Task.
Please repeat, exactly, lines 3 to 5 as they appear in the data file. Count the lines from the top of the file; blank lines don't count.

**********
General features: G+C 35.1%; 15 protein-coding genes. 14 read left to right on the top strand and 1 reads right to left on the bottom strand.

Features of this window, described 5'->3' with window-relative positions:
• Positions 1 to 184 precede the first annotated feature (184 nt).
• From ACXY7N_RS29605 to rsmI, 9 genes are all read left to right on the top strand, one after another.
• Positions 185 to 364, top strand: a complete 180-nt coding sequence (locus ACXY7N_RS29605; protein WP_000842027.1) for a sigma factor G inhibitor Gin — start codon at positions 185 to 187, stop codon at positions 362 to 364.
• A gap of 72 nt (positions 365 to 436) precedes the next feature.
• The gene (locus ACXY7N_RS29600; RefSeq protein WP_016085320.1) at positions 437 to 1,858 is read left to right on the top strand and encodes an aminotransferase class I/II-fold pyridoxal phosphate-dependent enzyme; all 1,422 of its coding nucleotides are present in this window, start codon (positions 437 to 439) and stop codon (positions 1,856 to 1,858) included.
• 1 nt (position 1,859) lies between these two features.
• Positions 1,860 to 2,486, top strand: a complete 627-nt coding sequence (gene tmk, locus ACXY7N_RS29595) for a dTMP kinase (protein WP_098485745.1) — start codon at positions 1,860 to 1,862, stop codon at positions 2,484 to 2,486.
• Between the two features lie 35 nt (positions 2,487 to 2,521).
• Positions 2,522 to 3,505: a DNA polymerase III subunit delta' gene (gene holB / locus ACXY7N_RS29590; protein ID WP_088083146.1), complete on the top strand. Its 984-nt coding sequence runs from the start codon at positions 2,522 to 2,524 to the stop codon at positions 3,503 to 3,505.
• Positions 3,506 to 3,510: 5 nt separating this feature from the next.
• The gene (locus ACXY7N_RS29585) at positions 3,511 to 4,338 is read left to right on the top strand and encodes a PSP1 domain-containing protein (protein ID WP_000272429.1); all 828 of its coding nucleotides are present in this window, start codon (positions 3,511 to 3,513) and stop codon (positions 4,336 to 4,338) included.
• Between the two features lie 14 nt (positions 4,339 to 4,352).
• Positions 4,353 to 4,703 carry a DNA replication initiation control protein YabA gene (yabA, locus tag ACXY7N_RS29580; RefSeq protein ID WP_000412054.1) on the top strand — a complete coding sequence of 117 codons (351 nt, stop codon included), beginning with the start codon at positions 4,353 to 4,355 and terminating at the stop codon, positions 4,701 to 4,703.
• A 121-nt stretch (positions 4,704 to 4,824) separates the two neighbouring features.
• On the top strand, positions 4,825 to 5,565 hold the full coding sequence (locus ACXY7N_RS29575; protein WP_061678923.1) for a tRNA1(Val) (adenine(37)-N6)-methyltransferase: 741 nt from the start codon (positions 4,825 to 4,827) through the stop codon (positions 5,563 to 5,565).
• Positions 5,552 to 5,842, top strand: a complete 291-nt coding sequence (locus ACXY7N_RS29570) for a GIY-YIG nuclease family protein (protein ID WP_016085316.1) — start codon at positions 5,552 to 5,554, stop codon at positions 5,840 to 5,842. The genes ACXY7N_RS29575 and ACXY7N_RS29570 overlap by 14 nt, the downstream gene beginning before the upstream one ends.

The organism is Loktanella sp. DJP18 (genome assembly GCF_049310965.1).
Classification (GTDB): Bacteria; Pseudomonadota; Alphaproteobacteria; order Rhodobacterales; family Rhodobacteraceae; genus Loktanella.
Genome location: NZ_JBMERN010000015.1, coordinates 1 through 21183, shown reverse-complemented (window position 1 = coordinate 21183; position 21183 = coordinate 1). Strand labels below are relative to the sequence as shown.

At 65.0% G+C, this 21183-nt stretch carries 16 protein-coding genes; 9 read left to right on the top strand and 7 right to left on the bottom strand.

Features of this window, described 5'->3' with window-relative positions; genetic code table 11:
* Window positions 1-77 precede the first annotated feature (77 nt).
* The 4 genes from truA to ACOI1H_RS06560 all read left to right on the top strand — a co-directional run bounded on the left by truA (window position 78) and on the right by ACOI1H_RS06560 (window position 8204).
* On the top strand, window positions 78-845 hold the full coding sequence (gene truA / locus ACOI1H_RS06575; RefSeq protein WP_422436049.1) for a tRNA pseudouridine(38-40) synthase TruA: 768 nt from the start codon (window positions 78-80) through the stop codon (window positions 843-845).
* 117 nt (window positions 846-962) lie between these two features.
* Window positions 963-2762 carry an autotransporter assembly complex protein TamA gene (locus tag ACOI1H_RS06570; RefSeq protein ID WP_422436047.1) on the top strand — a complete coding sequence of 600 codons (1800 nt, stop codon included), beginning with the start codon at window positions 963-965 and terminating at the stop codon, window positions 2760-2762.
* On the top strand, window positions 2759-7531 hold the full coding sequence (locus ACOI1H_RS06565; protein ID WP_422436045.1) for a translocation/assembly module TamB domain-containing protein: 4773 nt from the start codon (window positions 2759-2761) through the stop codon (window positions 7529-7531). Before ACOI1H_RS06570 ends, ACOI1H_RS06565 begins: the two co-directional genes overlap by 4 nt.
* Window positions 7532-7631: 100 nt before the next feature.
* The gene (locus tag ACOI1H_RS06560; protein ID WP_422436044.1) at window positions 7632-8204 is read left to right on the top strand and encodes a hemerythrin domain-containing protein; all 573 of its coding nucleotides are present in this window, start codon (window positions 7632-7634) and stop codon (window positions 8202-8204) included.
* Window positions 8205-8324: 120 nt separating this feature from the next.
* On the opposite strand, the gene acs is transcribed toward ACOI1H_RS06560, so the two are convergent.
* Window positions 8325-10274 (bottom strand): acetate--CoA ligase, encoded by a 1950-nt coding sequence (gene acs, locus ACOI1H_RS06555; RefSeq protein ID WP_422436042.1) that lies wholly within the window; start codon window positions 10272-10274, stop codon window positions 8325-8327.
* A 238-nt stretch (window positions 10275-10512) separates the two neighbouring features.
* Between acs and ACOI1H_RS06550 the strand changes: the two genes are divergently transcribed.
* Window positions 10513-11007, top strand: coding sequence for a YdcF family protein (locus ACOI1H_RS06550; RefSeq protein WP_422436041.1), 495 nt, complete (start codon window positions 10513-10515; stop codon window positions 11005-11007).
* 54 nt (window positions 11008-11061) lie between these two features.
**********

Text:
• Positions 1 to 184 precede the first annotated feature (184 nt).
• From ACXY7N_RS29605 to rsmI, 9 genes are all read left to right on the top strand, one after another.
• Positions 185 to 364, top strand: a complete 180-nt coding sequence (locus ACXY7N_RS29605; protein WP_000842027.1) for a sigma factor G inhibitor Gin — start codon at positions 185 to 187, stop codon at positions 362 to 364.